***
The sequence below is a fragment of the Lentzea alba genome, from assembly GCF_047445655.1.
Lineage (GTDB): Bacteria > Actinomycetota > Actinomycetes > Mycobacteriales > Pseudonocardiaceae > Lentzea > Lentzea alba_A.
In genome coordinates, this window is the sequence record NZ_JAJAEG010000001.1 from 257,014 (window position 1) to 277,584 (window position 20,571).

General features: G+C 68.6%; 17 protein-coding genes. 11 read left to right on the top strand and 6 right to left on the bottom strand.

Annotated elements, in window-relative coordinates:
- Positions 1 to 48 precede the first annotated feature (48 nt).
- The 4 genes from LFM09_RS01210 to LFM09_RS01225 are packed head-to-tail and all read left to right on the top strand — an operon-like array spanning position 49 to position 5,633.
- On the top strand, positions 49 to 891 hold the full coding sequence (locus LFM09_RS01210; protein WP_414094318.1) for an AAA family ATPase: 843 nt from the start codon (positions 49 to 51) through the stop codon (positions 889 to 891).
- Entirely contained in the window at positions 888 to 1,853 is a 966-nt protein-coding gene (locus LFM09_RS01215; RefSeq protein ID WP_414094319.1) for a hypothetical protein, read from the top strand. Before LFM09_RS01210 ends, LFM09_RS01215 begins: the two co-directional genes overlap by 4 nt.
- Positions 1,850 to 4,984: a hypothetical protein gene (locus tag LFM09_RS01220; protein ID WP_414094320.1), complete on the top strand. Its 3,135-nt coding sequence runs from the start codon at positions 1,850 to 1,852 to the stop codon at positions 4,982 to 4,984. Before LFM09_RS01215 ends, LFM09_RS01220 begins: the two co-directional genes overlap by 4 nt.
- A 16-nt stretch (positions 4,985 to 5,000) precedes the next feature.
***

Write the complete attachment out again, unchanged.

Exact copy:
The sequence below is a fragment of the Lentzea alba genome, from assembly GCF_047445655.1.
Lineage (GTDB): Bacteria > Actinomycetota > Actinomycetes > Mycobacteriales > Pseudonocardiaceae > Lentzea > Lentzea alba_A.
In genome coordinates, this window is the sequence record NZ_JAJAEG010000001.1 from 257,014 (window position 1) to 277,584 (window position 20,571).

General features: G+C 68.6%; 17 protein-coding genes. 11 read left to right on the top strand and 6 right to left on the bottom strand.

Annotated elements, in window-relative coordinates:
- Positions 1 to 48 precede the first annotated feature (48 nt).
- The 4 genes from LFM09_RS01210 to LFM09_RS01225 are packed head-to-tail and all read left to right on the top strand — an operon-like array spanning position 49 to position 5,633.
- On the top strand, positions 49 to 891 hold the full coding sequence (locus LFM09_RS01210; protein WP_414094318.1) for an AAA family ATPase: 843 nt from the start codon (positions 49 to 51) through the stop codon (positions 889 to 891).
- Entirely contained in the window at positions 888 to 1,853 is a 966-nt protein-coding gene (locus LFM09_RS01215; RefSeq protein ID WP_414094319.1) for a hypothetical protein, read from the top strand. Before LFM09_RS01210 ends, LFM09_RS01215 begins: the two co-directional genes overlap by 4 nt.
- Positions 1,850 to 4,984: a hypothetical protein gene (locus tag LFM09_RS01220; protein ID WP_414094320.1), complete on the top strand. Its 3,135-nt coding sequence runs from the start codon at positions 1,850 to 1,852 to the stop codon at positions 4,982 to 4,984. Before LFM09_RS01215 ends, LFM09_RS01220 begins: the two co-directional genes overlap by 4 nt.
- A 16-nt stretch (positions 4,985 to 5,000) precedes the next feature.